The four most severely affected prefectures (states) in the northeast _ Iwate, Miyagi, Fukushima and Ibaraki _ account for about 6 percent of Japan's economy.
Power supply has failed in the worst affected areas and power rationing may be imposed in other regions. Ports are closed, steel plants have stopped producing, and several major oil refineries have shut down. Getting manufacturing up and working again may be a bigger challenge than in the catastrophic 1995 Kobe earthquake because a larger area is affected.
In the northeastern city of Sendai, the railway station stood deserted. State television footage showed ceilings and walkways collapsed onto the platforms, walls warped and leaning onto the tracks. There was no indication when the station and lines running through could be repaired and operating again.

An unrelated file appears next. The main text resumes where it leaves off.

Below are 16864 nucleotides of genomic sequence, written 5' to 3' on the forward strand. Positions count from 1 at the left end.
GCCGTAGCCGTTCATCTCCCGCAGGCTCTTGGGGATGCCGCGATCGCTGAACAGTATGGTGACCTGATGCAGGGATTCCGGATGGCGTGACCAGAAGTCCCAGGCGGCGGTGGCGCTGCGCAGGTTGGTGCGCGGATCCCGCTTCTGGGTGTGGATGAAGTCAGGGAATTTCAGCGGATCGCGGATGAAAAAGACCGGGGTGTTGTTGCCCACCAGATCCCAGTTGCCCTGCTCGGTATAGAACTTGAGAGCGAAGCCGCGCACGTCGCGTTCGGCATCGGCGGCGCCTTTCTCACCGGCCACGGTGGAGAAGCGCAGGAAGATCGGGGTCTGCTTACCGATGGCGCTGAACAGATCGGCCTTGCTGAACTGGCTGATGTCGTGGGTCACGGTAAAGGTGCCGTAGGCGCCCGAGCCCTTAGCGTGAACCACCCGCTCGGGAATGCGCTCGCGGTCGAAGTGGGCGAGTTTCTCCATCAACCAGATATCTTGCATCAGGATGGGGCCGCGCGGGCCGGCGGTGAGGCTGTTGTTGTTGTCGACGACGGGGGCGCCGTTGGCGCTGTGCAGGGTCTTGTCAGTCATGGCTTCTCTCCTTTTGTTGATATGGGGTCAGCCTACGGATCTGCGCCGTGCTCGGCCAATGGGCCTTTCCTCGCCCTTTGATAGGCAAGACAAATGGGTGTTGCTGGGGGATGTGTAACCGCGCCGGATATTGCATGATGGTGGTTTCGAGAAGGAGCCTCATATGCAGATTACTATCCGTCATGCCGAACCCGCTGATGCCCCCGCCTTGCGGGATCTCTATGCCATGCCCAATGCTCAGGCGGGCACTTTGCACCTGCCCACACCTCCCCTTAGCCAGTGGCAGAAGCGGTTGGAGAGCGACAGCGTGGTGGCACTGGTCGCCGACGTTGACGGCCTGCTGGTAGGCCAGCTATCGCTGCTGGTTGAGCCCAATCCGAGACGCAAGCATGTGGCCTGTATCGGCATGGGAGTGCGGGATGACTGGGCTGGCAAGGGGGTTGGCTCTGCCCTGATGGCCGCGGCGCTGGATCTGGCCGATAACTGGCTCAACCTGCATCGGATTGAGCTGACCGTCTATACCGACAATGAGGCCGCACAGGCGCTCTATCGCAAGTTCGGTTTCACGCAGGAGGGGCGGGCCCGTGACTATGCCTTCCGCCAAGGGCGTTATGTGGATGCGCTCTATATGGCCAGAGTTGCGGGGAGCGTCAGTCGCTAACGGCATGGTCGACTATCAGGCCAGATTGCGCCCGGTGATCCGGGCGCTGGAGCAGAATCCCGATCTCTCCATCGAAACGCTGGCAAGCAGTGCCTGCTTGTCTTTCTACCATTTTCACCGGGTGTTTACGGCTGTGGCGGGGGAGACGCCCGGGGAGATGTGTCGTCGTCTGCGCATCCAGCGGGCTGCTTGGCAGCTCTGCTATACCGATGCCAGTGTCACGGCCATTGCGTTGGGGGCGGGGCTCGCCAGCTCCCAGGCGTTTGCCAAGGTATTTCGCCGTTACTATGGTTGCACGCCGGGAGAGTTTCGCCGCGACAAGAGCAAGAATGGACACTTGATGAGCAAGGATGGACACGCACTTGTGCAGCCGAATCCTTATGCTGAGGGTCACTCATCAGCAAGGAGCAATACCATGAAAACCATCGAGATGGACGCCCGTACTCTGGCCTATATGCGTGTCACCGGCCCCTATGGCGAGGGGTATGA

The northeast is also a major center for car production, with a myriad of parts suppliers and a network of roads and ports for efficient shipments.
"There is no way to get our products out, even if we make them, with the roads and distribution system damaged," said Honda Motor Co. spokeswoman Natsuno Asanuma.
The aftermath is being felt nationwide.
Four nuclear plants were damaged in the temblors, causing widespread power shortages. Trains in Tokyo, the nation's capital, usually run like clockwork. But are running on a reduced schedule or stopped entirely, preventing millions of commuters from reaching workplaces.
Billions of dollars are expected to be needed to rebuild homes, roads and other infrastructure requiring public spending that will benefit construction companies but add to the national debt.